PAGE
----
Nova Scotia mourns loss of iconic 300-year-old tree, fallen to Fiona’s fury

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Local photographer laments fallen iconic tree due to Fiona
We talk with local photographer Len Wagg to get his thoughts on the loss of the iconic 'Shubenacadie Tree' after it fell victim to the damaging effects of Fiona. – Sep 26, 2022

An iconic tree located near Shubenacadie in Nova Scotia fell victim to post-tropical storm Fiona.

The tree, dubbed the “Shubenacadie Tree,” was estimated to be 300 years old.

It stood alone in the middle of a field, and was appreciated by many who drove along Highway 102 between Halifax and Truro.

“There’s something about that tree,” said Nova Scotia photographer Len Wagg.

“It’s all alone, but it’s a symbol. … People have called it ‘the tree of life,’ people have called it the ‘Lion King tree,'” he said.

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The tree represented something constant for Wagg. It was the subject of many of his photos throughout the years.

Ex-hurricane Fiona hammered through Atlantic Canada, Friday night into Saturday, and downed many trees.

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Nova Scotians like Wagg took to social media after finding out the Shubenacadie Tree was one of them.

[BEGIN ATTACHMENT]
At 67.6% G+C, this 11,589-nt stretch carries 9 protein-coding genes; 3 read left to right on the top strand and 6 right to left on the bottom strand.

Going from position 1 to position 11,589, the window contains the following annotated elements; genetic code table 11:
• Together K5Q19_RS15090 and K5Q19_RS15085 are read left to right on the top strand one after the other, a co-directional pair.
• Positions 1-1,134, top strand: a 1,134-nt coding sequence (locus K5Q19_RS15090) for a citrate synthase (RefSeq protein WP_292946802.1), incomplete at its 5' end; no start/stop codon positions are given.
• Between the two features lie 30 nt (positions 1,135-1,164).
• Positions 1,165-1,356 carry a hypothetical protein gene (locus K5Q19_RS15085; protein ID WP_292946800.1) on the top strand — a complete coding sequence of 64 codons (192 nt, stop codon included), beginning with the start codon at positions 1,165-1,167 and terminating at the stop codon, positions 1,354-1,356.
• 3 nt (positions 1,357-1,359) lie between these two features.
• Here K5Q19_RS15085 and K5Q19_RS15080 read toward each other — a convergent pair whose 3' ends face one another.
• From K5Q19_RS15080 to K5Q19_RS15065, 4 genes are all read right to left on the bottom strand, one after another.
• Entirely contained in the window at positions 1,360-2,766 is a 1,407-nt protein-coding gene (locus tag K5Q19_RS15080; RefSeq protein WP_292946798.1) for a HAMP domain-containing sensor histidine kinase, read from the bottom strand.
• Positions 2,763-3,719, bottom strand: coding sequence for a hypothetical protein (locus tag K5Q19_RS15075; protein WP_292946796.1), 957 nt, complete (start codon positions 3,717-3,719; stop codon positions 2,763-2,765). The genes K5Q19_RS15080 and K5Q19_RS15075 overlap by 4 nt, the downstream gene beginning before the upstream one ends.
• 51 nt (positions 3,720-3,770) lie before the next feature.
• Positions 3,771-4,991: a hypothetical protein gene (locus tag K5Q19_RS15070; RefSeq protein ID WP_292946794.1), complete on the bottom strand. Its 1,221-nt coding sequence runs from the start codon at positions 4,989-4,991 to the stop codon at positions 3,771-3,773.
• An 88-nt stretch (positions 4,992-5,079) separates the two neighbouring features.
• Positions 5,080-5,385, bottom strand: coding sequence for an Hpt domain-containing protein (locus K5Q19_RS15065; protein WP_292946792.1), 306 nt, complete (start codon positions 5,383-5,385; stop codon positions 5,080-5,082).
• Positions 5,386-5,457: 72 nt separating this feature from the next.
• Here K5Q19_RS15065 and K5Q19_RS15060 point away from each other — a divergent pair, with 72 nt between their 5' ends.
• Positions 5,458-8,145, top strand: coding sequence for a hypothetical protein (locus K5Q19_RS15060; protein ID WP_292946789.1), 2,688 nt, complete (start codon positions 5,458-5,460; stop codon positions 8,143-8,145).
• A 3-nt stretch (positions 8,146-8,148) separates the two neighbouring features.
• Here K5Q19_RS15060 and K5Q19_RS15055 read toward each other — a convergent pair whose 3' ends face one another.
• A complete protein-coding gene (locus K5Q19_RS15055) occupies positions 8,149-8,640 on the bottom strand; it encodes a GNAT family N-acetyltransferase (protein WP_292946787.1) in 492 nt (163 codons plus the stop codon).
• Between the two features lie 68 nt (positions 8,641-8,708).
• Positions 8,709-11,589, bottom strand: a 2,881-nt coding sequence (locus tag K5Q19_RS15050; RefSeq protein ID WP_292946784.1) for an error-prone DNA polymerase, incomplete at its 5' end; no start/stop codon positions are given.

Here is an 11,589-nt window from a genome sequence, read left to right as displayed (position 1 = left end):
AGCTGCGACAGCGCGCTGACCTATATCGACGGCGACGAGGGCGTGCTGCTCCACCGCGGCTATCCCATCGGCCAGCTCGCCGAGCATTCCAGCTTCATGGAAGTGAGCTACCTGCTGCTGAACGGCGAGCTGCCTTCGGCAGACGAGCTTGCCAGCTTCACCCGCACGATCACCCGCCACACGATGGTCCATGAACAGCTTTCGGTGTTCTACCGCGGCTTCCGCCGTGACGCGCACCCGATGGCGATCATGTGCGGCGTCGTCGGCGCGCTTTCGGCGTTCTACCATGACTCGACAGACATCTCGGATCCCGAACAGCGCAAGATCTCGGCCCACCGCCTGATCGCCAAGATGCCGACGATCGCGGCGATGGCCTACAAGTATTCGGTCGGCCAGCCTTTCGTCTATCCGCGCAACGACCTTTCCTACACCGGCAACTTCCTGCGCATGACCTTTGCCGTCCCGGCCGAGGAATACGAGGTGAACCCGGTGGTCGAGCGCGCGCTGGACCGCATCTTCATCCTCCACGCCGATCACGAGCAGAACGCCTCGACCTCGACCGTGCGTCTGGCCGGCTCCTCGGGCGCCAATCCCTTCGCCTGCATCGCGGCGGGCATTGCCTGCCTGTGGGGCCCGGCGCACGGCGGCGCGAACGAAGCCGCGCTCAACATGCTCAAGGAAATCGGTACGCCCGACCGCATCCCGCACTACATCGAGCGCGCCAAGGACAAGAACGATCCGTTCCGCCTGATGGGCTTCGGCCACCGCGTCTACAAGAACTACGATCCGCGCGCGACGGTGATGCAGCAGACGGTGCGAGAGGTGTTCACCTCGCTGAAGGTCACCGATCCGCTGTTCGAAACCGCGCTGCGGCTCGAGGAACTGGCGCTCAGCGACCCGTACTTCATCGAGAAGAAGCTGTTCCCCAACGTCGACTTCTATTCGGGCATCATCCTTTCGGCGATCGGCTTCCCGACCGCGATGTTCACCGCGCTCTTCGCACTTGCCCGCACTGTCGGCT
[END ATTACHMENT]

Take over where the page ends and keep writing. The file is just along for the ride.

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Wagg said the loss of the tree does not compare to the many tragic consequences of hurricane Fiona in the region. The first fatality connected to the storm was confirmed Sunday, after the body of a 73-year-old woman from Port aux Basques, N.L. was found.

“People are dealing with things that are a lot worse than the tree. My heart goes out to all the people in Nova Scotia, Newfoundland and Prince Edward Island,” Wagg said.

“This tree represented a constant in our lives that we could always count on.”

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Wagg said he spoke to the owners of the land where the tree stood. They’ve had it for three generations.

“They’re still in shock,” Wagg said.

“They’ve asked that nobody remove anything. … I think they have plans for it.”

Wagg is currently shooting a project called “The four seasons,” and the photos captured of the Shubenacadie tree will hold a special place.

“It’s got a deep emotional connection with so many people. … Hopefully, something is done with the wood that will be special,” he said.

“It certainly is a loss.”

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